Sayaf, whose eyes and thoughts had trailed to the sky above, so close he could reach out and touch it, but so far that no one else could. Samael was still working on the great burning flame that he called the Sun. It was almost complete, the core of it gleamed dully in the starlight behind the prisms of glass that Samael had made around it. He was just piercing the glass to let rays of light through. Sayaf knew he would be there when the fire was lit, the core brought to life, and the glory brought forth. He would be there to say hello to this new thing, and bring it into the world. Sayaf had not been in attendance when Samael unveiled his Moon, and he regretted it.

“Hm?” he said at length.

Akaras didn’t notice for a moment, then she sighed a thin white mist and stood so she could point down in Sayafs peripheries. “Look.”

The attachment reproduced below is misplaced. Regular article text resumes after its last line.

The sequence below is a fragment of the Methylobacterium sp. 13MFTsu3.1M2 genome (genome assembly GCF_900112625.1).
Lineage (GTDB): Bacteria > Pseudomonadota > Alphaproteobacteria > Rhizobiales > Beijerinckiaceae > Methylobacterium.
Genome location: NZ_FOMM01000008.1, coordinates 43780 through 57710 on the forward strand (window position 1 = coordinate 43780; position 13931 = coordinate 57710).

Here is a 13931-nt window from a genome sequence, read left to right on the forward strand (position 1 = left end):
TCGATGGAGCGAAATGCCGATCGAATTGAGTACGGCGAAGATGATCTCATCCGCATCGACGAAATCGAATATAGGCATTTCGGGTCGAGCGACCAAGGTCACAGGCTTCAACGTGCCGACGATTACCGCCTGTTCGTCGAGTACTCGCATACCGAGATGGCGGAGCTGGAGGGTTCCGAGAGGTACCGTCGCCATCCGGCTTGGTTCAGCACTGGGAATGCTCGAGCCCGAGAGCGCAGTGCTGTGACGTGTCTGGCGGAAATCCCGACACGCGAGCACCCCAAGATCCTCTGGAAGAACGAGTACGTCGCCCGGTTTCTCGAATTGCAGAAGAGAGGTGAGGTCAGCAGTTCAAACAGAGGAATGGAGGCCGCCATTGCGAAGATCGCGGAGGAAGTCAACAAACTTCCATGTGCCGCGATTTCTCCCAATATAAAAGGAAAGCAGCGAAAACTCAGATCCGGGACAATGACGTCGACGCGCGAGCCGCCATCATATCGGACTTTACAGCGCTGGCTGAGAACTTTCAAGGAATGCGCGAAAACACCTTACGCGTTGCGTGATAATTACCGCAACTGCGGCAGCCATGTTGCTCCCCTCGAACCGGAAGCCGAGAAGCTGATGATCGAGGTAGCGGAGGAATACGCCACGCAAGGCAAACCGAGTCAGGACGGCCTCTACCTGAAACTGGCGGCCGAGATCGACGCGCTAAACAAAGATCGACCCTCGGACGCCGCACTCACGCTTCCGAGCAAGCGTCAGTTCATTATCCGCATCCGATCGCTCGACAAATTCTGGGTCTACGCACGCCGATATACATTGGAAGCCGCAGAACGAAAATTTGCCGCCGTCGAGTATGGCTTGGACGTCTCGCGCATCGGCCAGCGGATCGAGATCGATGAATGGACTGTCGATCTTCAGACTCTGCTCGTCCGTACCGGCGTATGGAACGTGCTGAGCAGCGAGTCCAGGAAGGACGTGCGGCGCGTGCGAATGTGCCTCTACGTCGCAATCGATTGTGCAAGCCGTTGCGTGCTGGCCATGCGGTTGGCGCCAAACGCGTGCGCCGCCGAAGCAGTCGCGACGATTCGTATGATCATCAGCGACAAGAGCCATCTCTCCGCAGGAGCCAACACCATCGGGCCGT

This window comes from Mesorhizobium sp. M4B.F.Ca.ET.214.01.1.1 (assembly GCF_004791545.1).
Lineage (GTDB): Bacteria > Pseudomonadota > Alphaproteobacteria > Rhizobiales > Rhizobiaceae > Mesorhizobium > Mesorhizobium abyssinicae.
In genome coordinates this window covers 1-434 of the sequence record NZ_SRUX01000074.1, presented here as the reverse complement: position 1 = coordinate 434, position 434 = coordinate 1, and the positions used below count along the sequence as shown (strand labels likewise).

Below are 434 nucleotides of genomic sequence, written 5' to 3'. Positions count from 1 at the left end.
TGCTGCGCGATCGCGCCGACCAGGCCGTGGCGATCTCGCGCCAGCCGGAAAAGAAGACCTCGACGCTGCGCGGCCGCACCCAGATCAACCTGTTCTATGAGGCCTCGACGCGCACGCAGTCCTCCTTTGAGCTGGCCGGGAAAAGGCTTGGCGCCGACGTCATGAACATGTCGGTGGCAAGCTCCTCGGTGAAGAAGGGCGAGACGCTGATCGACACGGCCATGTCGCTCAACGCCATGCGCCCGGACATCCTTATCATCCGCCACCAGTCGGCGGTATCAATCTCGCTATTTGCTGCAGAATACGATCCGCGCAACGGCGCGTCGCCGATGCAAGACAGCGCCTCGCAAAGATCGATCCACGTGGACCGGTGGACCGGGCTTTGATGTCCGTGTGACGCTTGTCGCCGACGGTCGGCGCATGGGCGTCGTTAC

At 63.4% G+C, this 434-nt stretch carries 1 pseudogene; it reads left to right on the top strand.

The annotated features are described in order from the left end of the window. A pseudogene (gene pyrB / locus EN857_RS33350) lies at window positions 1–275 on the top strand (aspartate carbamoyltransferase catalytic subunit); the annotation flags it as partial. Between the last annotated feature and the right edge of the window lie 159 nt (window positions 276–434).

The humans were doing something. Something that made them look like a singular strange entangled beast, squirming and writhing like a True God.

“It appears to be sex,” Sayaf said. He had seen True Gods do it before. They did it constantly as they bit and clawed and ate each other.

“It is?” Akaras had seen the True Gods as well, but they did not conjoin like this. This was not brutal and savage and angry and horrible and awful and beautiful and glorious and terrifying and wondrous… this was awkward, and clumsy and slow and gentle. They made sounds. Not the sounds of earth shaking roars and moon splitting howls, but soft and gentle moans that clung to the tangy sweat and pheromones like a cloud.

“It appears so,” Sayaf repeated, but there was no certainty in his rumbling voice.